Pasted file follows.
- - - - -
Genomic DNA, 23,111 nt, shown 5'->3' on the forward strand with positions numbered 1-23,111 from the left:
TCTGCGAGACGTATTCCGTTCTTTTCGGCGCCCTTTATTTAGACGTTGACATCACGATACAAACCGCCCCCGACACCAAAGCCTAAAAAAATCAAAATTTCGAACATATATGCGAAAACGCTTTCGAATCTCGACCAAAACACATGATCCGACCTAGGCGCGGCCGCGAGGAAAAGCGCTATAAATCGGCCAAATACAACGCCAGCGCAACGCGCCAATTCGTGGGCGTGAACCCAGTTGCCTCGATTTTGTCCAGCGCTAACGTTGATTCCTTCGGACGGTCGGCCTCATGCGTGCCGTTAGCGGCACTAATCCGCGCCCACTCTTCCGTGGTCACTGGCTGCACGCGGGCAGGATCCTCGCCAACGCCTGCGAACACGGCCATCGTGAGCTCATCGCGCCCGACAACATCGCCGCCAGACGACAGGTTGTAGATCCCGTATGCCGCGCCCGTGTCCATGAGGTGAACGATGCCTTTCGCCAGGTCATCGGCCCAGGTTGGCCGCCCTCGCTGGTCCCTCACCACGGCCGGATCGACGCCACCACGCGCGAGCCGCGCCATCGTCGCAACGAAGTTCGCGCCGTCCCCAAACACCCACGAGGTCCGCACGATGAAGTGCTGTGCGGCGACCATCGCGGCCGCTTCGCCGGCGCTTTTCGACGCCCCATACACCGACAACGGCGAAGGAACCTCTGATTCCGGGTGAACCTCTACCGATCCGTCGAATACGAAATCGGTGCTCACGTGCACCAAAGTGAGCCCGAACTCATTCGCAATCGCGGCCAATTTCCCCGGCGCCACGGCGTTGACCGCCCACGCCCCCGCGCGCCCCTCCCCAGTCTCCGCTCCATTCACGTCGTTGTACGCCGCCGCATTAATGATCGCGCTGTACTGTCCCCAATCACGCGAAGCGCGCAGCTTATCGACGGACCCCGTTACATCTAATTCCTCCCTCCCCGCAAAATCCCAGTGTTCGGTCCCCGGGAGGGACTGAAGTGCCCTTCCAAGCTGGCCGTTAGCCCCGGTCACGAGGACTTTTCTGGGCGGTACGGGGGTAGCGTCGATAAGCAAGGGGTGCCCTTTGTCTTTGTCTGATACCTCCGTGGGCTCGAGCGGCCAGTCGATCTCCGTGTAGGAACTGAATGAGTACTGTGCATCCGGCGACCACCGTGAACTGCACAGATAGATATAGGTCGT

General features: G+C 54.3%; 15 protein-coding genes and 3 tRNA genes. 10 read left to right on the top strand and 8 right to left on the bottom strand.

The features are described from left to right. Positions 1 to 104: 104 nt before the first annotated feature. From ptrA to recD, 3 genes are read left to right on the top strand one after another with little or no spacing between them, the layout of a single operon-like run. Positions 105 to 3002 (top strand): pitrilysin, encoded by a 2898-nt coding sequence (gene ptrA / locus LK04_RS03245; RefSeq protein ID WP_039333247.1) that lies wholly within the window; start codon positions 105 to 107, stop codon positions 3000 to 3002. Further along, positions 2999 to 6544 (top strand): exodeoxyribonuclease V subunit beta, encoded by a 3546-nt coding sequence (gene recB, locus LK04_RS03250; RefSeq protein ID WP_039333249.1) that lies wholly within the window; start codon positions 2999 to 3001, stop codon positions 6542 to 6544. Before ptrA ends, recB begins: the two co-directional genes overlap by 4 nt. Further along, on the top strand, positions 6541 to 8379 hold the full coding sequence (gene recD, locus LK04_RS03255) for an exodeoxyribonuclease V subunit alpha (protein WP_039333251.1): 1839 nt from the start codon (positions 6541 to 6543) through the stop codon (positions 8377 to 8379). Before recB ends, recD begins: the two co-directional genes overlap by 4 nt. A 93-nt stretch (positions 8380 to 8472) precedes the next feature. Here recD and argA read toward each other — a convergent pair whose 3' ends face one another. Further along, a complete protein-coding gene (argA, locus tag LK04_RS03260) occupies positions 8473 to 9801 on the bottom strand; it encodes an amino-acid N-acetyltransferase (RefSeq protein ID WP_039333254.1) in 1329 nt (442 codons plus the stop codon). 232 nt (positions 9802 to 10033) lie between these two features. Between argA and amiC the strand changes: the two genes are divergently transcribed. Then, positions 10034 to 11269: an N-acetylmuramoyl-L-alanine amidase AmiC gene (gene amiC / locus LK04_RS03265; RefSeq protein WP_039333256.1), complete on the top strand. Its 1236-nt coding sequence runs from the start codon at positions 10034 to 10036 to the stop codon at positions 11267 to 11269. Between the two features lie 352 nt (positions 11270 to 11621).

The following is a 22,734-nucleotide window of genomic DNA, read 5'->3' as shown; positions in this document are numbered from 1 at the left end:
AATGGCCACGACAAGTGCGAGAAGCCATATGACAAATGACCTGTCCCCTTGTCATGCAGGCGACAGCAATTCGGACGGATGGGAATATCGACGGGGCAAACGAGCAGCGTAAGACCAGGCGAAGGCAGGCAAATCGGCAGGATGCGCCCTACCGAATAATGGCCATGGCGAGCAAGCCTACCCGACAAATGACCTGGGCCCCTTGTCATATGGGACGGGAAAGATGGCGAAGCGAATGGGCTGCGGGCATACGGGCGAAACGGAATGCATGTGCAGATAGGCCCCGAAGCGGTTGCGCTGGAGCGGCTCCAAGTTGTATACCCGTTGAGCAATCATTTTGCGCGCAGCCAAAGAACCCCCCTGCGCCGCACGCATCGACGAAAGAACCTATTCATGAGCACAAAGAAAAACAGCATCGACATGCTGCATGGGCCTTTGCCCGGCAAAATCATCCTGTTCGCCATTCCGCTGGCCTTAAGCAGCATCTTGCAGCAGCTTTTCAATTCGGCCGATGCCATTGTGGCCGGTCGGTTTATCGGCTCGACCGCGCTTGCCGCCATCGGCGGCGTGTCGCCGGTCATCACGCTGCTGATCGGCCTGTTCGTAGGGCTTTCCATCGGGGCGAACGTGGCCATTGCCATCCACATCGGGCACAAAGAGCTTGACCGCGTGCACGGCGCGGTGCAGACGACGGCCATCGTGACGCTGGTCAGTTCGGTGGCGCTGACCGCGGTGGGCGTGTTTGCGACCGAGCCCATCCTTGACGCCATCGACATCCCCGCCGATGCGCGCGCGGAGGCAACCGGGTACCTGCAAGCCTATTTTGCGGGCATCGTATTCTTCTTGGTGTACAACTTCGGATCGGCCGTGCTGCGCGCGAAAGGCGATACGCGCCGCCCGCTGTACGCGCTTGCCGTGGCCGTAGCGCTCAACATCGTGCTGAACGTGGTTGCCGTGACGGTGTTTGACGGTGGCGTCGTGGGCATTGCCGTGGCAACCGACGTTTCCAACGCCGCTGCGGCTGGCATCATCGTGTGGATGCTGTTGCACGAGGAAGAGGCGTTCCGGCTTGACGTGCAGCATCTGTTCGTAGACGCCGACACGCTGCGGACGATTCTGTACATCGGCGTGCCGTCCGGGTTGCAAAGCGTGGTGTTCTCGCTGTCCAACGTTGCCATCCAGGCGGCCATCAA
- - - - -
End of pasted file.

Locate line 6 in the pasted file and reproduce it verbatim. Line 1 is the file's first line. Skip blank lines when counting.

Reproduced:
AATGGCCACGACAAGTGCGAGAAGCCATATGACAAATGACCTGTCCCCTTGTCATGCAGGCGACAGCAATTCGGACGGATGGGAATATCGACGGGGCAAACGAGCAGCGTAAGACCAGGCGAAGGCAGGCAAATCGGCAGGATGCGCCCTACCGAATAATGGCCATGGCGAGCAAGCCTACCCGACAAATGACCTGGGCCCCTTGTCATATGGGACGGGAAAGATGGCGAAGCGAATGGGCTGCGGGCATACGGGCGAAACGGAATGCATGTGCAGATAGGCCCCGAAGCGGTTGCGCTGGAGCGGCTCCAAGTTGTATACCCGTTGAGCAATCATTTTGCGCGCAGCCAAAGAACCCCCCTGCGCCGCACGCATCGACGAAAGAACCTATTCATGAGCACAAAGAAAAACAGCATCGACATGCTGCATGGGCCTTTGCCCGGCAAAATCATCCTGTTCGCCATTCCGCTGGCCTTAAGCAGCATCTTGCAGCAGCTTTTCAATTCGGCCGATGCCATTGTGGCCGGTCGGTTTATCGGCTCGACCGCGCTTGCCGCCATCGGCGGCGTGTCGCCGGTCATCACGCTGCTGATCGGCCTGTTCGTAGGGCTTTCCATCGGGGCGAACGTGGCCATTGCCATCCACATCGGGCACAAAGAGCTTGACCGCGTGCACGGCGCGGTGCAGACGACGGCCATCGTGACGCTGGTCAGTTCGGTGGCGCTGACCGCGGTGGGCGTGTTTGCGACCGAGCCCATCCTTGACGCCATCGACATCCCCGCCGATGCGCGCGCGGAGGCAACCGGGTACCTGCAAGCCTATTTTGCGGGCATCGTATTCTTCTTGGTGTACAACTTCGGATCGGCCGTGCTGCGCGCGAAAGGCGATACGCGCCGCCCGCTGTACGCGCTTGCCGTGGCCGTAGCGCTCAACATCGTGCTGAACGTGGTTGCCGTGACGGTGTTTGACGGTGGCGTCGTGGGCATTGCCGTGGCAACCGACGTTTCCAACGCCGCTGCGGCTGGCATCATCGTGTGGATGCTGTTGCACGAGGAAGAGGCGTTCCGGCTTGACGTGCAGCATCTGTTCGTAGACGCCGACACGCTGCGGACGATTCTGTACATCGGCGTGCCGTCCGGGTTGCAAAGCGTGGTGTTCTCGCTGTCCAACGTTGCCATCCAGGCGGCCATCAA